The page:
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Emily Interview from ‘The Canadian Press’

Emily recently did a phone interview with The Canadian Press about her experiences on Brothers & Sisters. There’s also a very small bit about her role in the indie film ‘Norman’ towards the end of the article.

Emily VanCamp ‘terrified’ at first on set of ‘Brothers & Sisters’
by Bill Brioux

Joining a hit TV show after it has already begun is a bit like stepping into a moving car. Make that a speeding stretch limo in the case of 22-year-old Emily VanCamp and “Brothers & Sisters” (Sundays).

The Port Perry, Ont., native had shone as a troubled teen on executive producer Greg Berlanti’s previous family drama, “Everwood.” Suddenly, she was on a new show, thrust into scenes with as high-powered a cast as you can find on television, including series veterans Sally Field, Rachel Griffiths, Calista Flockhart, Patricia Wettig, Ron Rifkin, Matthew Rhys and Rob Lowe.

“I remember her first day on the set,” says Griffiths. “She had to do this whole speech. There’s me and Matt and Ron and Sally and Calista, and I’m sure she was so nervous. She gave a speech and walked out of the room and we all looked at each other and said, ‘She kind of nailed it.’ ”

“I was terrified the first couple of times I went on set,” VanCamp recalled in a phone interview this week.

Into its third season, the series is in production in Los Angeles.

“You just never know in this business,” says the actress, “but there really is no room for egos with the number of people that we have in the cast.”

“Brothers & Sisters” is the story of the Walker clan, a diverse, affluent and sometimes combative Pasadena, Calif., family held together by strong-willed matriarch Nora (Field). VanCamp’s character, Rebecca, was introduced during the first season as the secret love child of deceased patriarch William (Tom Skerritt, seen only in the pilot) and his mistress, Holly Harper (Wettig).

Toward the end of last season, it was revealed through a blood test that Rebecca was actually the daughter of Harper and her former flame David (Ken Olin, married to Wettig in real life and one of the creators of “Brothers & Sisters”).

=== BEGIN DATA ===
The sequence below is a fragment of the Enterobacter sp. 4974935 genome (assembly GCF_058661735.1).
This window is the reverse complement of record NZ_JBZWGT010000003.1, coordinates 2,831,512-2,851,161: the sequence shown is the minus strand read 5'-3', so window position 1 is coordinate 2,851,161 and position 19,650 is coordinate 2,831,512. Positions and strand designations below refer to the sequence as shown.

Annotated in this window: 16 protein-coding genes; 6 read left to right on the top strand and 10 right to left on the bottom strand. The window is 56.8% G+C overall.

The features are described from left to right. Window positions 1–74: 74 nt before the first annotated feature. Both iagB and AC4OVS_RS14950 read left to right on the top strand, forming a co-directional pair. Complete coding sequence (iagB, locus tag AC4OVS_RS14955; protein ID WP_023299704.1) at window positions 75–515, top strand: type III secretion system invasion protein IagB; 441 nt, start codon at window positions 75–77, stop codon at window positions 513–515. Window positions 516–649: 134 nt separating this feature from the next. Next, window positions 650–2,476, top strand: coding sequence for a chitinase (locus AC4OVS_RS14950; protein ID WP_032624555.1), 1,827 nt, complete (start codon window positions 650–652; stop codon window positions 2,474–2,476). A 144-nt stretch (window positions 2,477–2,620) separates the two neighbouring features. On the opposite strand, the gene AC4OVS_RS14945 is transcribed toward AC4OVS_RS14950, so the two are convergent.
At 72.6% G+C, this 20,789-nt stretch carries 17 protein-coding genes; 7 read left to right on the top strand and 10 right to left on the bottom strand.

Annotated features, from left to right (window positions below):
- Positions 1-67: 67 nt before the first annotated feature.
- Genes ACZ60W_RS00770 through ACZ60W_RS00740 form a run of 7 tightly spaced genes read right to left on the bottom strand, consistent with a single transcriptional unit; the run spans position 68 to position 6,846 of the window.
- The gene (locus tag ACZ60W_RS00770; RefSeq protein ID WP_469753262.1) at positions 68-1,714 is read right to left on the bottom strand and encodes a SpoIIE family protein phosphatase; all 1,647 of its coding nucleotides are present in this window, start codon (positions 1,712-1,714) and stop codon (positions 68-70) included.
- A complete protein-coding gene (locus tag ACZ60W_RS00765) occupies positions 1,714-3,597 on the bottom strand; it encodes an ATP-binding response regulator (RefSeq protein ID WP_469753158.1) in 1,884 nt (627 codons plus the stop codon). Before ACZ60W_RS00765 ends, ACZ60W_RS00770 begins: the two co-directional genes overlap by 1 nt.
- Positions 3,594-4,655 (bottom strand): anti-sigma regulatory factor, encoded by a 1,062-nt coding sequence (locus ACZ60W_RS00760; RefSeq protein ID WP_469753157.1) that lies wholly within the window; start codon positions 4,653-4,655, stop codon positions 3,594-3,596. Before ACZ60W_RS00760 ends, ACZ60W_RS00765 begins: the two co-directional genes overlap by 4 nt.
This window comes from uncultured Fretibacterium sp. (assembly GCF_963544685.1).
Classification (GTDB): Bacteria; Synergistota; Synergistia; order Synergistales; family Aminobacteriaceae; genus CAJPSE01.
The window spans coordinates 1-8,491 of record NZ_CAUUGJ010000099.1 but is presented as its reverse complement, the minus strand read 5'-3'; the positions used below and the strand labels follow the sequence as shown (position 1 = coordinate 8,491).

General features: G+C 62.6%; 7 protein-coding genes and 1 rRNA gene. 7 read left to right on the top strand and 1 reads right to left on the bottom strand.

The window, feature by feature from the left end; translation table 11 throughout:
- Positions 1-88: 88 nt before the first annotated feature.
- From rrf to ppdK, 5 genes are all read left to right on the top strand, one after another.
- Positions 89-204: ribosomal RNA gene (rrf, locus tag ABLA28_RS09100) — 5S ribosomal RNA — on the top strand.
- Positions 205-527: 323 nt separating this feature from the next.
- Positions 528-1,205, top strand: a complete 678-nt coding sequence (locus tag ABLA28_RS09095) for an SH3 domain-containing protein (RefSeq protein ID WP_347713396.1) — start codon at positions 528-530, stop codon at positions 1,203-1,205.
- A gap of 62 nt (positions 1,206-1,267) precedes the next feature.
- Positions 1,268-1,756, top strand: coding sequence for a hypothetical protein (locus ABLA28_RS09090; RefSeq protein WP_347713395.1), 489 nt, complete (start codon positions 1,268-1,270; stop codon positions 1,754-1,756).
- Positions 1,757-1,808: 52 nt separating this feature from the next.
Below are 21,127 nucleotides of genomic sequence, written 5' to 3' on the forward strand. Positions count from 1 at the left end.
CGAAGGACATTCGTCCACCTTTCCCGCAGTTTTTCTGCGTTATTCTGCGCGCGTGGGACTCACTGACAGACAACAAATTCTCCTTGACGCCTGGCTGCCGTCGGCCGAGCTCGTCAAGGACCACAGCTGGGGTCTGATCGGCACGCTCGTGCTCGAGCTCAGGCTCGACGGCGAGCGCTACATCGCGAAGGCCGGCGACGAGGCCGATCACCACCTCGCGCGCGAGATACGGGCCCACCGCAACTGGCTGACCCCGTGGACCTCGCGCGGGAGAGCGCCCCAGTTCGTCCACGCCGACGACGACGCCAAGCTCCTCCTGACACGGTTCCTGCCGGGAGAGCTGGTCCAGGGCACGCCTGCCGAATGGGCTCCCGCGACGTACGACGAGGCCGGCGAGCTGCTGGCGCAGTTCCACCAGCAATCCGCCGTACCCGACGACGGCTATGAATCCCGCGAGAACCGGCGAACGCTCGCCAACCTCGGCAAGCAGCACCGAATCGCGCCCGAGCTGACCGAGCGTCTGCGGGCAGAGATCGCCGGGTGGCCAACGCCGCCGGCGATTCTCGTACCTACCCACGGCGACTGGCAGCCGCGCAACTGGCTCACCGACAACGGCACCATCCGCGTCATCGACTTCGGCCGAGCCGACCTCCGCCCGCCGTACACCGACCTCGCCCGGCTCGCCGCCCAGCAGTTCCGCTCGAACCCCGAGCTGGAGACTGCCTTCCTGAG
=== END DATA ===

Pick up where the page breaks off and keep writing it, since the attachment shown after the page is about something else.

“It’s so much fun, I adore their family,” says VanCamp of working with Wettig and Olin (and their son, Cliff, a story editor on the series).

The real-life family atmosphere extends throughout the set, where stars like Griffiths and Flockhart are more focused on their own young families than any driving career ambitions. It all makes “Brothers & Sisters” a happy set, says VanCamp.

“It’s nothing like what people would expect, that’s for sure,” she says. “Everyone is loving and kind to one another. I really lucked out.”

All of the drama is on-screen, especially this season between Rebecca and the Walkers’ black sheep son Justin (played by Dave Annable). At first, Rebecca and Justin thought they were half brother and sister, so their attraction toward one another seemed a little creepy, agreed VanCamp.

“People had a really hard time disconnecting from that idea,” she says, although they essentially had only known each other for about a year. “It’s not like they were taking baths together as children.”

Besides Rebecca and Justin’s storyline heating up this season, Rebecca will find herself drawn to the latest love child to enter the Walker mix. The new character, Ryan, will be introduced later this season (as will the actor who plays him). He’s the product of another extra-marital tryst between busy William Walker and another lover.

“Rebecca will be helping (Ryan) through his journey with the family because, let’s face it, she’s been through this,” says VanCamp.

Maybe the actress will also give the new actor lessons on stepping on board a moving limo.

Besides stepping off for a little R&R back home in Port Perry this summer (VanCamp says she tries to fly home as often as possible), the actress squeezed in time to shoot an independent feature. “Norman,” due next year, was directed by Jonathan Segal.

“I play a very flighty, free-spirited high schooler who falls in love with the nerdy kid at school who is pretending to be dying of cancer,” she says.

“It was a really bizarre, quirky, cool little film,” says VanCamp, who welcomes any opportunity to change things up.

“It’s all about challenging yourself,” she says. “If I don’t feel challenged, I don’t really see the point.”

Source: The Canadian Press